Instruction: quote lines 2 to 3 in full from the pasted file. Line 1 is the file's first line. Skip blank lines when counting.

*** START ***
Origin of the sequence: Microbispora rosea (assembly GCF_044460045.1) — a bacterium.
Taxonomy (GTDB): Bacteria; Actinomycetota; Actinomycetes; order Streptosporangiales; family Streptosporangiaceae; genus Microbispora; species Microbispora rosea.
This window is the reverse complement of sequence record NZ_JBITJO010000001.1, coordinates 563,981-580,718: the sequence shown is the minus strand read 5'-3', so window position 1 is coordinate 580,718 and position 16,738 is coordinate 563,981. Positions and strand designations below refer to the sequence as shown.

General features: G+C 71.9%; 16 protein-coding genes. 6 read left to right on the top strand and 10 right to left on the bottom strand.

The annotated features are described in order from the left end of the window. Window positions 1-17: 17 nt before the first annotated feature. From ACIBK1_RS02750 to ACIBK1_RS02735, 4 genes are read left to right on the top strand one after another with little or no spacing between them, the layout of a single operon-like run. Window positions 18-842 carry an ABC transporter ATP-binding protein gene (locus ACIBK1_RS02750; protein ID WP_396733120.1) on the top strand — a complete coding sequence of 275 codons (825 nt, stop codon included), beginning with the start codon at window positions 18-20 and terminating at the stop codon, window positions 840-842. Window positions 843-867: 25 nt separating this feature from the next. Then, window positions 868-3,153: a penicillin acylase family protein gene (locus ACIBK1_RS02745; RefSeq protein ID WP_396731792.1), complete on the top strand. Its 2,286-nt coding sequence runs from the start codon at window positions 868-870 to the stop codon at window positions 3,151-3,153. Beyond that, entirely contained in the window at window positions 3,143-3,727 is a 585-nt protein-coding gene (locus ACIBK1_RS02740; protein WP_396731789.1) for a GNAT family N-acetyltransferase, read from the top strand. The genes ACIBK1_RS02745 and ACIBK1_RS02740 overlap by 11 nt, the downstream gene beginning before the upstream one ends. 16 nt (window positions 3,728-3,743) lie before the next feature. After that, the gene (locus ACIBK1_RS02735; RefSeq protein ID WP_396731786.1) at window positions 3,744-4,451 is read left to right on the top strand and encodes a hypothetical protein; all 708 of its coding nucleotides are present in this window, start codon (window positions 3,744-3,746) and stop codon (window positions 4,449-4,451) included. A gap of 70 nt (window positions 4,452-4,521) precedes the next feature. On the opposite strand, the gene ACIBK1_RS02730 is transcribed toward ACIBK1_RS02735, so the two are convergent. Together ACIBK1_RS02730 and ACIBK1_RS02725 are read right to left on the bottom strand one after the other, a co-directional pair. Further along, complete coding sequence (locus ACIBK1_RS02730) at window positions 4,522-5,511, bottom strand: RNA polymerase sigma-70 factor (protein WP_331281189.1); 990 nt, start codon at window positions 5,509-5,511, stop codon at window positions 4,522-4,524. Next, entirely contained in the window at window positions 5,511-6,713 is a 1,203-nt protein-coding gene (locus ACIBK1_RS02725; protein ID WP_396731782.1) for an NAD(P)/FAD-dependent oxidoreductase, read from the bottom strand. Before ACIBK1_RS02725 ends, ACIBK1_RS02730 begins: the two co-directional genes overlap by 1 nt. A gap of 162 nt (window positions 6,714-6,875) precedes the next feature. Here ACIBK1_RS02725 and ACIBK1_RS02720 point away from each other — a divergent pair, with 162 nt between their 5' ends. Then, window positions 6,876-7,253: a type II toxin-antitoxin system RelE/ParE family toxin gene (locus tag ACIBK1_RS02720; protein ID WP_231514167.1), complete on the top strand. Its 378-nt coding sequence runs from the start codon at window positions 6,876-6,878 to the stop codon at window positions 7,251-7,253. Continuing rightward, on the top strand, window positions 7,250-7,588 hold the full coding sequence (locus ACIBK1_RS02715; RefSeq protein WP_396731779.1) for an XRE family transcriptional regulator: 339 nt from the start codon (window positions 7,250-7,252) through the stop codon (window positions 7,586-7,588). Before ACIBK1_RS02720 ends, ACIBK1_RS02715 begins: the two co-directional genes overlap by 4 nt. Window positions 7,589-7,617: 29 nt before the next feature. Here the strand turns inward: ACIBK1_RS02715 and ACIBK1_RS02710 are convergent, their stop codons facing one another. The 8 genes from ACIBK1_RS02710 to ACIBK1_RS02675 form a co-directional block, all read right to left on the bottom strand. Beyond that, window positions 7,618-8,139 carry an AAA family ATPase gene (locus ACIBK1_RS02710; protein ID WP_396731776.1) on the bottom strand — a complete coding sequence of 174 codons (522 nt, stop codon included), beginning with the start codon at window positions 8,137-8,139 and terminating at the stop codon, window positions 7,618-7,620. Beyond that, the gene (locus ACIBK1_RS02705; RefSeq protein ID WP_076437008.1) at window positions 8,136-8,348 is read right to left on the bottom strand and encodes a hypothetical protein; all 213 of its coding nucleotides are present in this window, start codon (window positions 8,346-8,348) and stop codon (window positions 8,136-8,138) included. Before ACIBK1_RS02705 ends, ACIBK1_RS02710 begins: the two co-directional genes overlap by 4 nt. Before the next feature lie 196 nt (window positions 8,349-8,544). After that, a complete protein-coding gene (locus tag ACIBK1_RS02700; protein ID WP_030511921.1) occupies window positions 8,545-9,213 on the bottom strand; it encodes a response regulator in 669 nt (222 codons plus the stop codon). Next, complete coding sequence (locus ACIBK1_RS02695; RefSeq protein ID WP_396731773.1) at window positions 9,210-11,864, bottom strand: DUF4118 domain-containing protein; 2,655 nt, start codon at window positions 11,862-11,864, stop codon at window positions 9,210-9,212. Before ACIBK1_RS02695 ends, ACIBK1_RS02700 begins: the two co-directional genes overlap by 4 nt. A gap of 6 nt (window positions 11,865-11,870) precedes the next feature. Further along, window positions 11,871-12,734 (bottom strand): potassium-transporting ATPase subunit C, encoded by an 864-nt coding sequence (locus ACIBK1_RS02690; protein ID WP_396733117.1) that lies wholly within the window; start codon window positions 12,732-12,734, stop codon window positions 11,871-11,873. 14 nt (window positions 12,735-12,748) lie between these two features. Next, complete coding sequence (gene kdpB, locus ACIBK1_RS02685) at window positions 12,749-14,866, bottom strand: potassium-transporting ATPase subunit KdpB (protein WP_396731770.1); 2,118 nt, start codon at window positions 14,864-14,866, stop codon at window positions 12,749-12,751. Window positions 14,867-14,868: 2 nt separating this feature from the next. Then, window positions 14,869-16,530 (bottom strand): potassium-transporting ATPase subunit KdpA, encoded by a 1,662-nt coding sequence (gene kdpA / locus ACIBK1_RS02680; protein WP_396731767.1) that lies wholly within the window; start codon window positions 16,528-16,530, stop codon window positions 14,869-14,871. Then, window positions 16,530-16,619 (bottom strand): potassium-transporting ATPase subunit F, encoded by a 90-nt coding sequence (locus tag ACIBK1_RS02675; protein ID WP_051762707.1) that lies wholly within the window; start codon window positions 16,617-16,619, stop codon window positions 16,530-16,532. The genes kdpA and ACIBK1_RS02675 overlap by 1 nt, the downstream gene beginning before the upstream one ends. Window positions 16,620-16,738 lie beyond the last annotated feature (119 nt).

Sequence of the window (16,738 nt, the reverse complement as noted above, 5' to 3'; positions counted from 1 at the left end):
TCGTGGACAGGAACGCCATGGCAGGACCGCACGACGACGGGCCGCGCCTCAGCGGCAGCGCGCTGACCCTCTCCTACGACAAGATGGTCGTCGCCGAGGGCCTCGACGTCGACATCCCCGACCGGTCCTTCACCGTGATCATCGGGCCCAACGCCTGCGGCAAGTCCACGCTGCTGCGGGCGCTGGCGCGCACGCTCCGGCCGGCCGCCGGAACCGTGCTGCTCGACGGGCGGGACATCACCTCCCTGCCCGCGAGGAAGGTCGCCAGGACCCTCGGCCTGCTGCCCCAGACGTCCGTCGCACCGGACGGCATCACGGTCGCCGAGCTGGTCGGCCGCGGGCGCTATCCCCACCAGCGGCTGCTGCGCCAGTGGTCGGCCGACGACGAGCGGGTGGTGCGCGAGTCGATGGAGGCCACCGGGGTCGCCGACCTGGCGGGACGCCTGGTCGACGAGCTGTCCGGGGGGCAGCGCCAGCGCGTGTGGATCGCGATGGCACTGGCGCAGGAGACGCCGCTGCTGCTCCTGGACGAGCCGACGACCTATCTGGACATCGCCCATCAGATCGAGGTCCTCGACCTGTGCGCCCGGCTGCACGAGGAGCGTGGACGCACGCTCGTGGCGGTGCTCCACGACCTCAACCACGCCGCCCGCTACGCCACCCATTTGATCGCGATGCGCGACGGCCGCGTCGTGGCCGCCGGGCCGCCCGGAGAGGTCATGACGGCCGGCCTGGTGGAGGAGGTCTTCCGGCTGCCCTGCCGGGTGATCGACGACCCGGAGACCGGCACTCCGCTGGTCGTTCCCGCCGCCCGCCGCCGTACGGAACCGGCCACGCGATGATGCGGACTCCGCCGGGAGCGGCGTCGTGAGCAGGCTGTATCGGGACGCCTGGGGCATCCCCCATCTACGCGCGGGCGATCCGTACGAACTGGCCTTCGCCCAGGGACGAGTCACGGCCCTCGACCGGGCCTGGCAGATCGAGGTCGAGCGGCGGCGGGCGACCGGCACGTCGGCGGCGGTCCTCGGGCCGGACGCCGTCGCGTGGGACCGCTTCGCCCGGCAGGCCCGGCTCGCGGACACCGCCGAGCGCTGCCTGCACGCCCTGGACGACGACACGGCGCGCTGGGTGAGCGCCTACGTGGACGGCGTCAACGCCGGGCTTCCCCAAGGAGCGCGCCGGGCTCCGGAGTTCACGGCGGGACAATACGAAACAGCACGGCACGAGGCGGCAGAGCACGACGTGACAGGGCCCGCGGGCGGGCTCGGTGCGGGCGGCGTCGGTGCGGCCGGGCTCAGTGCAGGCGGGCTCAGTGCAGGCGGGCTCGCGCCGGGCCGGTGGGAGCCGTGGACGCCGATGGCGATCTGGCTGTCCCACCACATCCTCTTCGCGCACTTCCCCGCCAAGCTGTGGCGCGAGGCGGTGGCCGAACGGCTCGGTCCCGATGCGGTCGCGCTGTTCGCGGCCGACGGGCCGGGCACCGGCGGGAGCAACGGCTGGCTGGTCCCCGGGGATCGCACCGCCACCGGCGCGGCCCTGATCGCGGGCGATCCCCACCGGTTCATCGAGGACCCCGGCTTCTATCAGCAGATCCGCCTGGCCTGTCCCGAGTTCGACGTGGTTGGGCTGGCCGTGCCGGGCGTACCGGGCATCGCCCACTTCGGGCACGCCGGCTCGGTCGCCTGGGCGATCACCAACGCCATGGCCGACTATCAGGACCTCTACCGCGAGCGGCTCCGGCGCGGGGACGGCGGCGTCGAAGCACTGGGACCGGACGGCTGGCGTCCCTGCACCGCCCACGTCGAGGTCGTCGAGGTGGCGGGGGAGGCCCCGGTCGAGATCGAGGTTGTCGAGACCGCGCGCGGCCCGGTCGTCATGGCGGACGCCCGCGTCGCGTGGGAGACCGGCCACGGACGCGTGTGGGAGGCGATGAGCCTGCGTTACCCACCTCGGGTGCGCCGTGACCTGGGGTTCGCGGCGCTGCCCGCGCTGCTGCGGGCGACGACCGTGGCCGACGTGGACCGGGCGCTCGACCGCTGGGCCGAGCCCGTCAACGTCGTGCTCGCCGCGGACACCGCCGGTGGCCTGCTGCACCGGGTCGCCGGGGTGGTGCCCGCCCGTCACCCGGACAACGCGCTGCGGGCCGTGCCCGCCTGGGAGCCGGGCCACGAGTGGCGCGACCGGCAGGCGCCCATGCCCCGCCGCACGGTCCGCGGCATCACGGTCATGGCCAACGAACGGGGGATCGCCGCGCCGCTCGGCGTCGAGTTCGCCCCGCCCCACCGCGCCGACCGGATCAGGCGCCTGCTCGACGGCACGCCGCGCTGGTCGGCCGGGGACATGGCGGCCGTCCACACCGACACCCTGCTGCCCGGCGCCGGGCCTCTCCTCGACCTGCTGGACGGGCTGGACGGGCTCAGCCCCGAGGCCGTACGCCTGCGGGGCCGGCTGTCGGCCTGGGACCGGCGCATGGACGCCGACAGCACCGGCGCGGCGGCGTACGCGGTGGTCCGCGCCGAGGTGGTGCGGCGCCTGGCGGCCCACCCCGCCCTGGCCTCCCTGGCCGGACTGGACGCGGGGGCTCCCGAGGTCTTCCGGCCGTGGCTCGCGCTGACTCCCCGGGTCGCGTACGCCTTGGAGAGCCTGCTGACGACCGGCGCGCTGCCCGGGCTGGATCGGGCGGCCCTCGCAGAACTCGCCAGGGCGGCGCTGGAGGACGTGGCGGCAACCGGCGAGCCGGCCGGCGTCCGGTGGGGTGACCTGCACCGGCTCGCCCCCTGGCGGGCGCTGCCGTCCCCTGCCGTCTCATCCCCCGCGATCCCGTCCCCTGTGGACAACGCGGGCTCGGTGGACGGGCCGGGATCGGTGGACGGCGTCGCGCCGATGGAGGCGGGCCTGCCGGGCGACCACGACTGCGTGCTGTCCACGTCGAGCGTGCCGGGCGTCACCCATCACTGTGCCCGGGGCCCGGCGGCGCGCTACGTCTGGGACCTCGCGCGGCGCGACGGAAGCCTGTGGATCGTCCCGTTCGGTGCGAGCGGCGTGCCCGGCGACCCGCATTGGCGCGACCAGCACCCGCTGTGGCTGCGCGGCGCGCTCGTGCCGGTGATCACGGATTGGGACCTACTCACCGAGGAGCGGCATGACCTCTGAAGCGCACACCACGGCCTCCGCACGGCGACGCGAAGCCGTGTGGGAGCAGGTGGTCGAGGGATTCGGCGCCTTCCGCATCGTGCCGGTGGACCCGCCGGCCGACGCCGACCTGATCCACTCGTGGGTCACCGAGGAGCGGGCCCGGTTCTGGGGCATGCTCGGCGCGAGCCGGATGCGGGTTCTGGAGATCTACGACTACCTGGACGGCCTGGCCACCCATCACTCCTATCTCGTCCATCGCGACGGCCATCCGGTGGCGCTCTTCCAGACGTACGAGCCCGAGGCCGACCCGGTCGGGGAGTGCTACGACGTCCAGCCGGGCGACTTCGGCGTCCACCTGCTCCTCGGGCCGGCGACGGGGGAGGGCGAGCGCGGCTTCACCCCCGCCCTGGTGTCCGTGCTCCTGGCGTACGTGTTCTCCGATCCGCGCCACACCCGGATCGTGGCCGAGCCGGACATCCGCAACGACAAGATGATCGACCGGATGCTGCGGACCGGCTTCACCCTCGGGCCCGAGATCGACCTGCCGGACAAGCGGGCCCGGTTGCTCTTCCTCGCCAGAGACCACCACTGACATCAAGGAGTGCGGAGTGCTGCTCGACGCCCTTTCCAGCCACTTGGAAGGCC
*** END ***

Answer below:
Taxonomy (GTDB): Bacteria; Actinomycetota; Actinomycetes; order Streptosporangiales; family Streptosporangiaceae; genus Microbispora; species Microbispora rosea.
This window is the reverse complement of sequence record NZ_JBITJO010000001.1, coordinates 563,981-580,718: the sequence shown is the minus strand read 5'-3', so window position 1 is coordinate 580,718 and position 16,738 is coordinate 563,981. Positions and strand designations below refer to the sequence as shown.